The U.S. military bases in Iraq, Afghanistan and Saudi Arabia have contributed greatly to increases in the radicalization of youth in those countries. The smaller bases are known as “lily pads”, or more formally as “cooperative security locations”, now found in Africa and Eastern Europe and which may provide a base for drones, surveillance aircraft, or pre-positioned weaponry and supplies.
U.S. military ports and airfields, repair complexes, training areas, nuclear weapons installations, missile testing sites, arsenals, warehouses, barracks, military schools, listening and communications posts, and drone bases, military hospitals and prisons, rehabilitation facilities, CIA paramilitary bases, and intelligence facilities including former CIA “black site” prisons are key parts of the U.S. government presence in other countries.
There are U.S. military personnel in about 160 countries, including Marines who guard U.S. embassies and deployments of so-called trainers and advisors in many countries each year, including 10,000 U.S. trainers still in Afghanistan and 3,500 in Iraq. Additionally, the U.S. Navy’s 11 aircraft carriers are a floating military base of 5,000 personnel, dozens of aircraft, helicopters and landing craft.
Meanwhile, President Obama’s “Pacific pivot” has included convincing the South Korean government, which already has 83 U.S. military bases, to construct a naval base in the pristine waters off Jeju Island, South Korea, to homeport destroyers carrying the U.S. Aegis missile system — despite huge continuous citizens’ protests. The people in Okinawa which has 7 percent of the 113 U.S. military bases in Japan struggled to stop the U.S. construction of a runway at Henoko into coral heads in the waters off Okinawa, a struggle joined Veterans for Peace organization joins.
On the other side of the spectrum, the cost to the U.S. taxpayer for installations and military personnel overseas in 2014 was at least $85 billion which is more than the discretionary budget of every government agency except the Defense Department itself. Adding the U.S. military presence in Afghanistan and Iraq, the U.S. spends over $156 billion in overseas programs.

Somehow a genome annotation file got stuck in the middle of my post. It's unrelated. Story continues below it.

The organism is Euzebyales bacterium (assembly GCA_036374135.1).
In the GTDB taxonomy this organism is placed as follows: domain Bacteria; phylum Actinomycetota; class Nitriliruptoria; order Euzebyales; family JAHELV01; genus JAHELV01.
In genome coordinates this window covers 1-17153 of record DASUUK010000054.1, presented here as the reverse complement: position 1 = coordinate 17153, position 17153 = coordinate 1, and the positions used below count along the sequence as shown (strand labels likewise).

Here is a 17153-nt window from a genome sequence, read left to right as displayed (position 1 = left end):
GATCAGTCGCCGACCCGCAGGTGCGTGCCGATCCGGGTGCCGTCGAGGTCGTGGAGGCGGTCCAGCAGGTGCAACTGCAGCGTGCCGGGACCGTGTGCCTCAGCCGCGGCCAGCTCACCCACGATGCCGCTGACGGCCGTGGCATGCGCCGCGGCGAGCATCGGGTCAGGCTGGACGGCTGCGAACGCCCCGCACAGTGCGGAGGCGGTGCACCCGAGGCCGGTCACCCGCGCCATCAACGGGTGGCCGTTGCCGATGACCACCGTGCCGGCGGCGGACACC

Unfortunately, in Japan, you the taxpayers pay for the majority of U.S. forces stationed in the country. As you know so well after 70 years of U.S. military bases, these bases bring into a community of weapons of killing and destruction. With that mentality comes increased rates of domestic violence; that violence is seen in the numbers of victims of sexual assault in the community as well as on the military base. On Okinawa, the incidence of rape of Okinawan girls and women has brought tens of thousands of citizens out to protest the U.S. military presence.
Besides violence toward humans, military bases contribute strongly to violence toward our planet. Military weapons and vehicles are the most environmentally dangerous systems in the world with their toxic leaks, accidents, and deliberate dumping of hazardous materials and dependence on fossil fuels.
To conclude her speech in Okinawa, Ann Wright, who served in the U.S. Army/Army Reserves for 29 years and retired as a Colonel, said that Veterans for Peace delegation are deeply concerned about U.S. military bases in Japan, among them in Okinawa, and pledge continued efforts to stop the U.S. construction of the runway at Henoko into the South China Sea — and to abolish U.S. military bases around the world; inviting strenuous efforts by peace activists around the world to curb the US’s rolling war machines.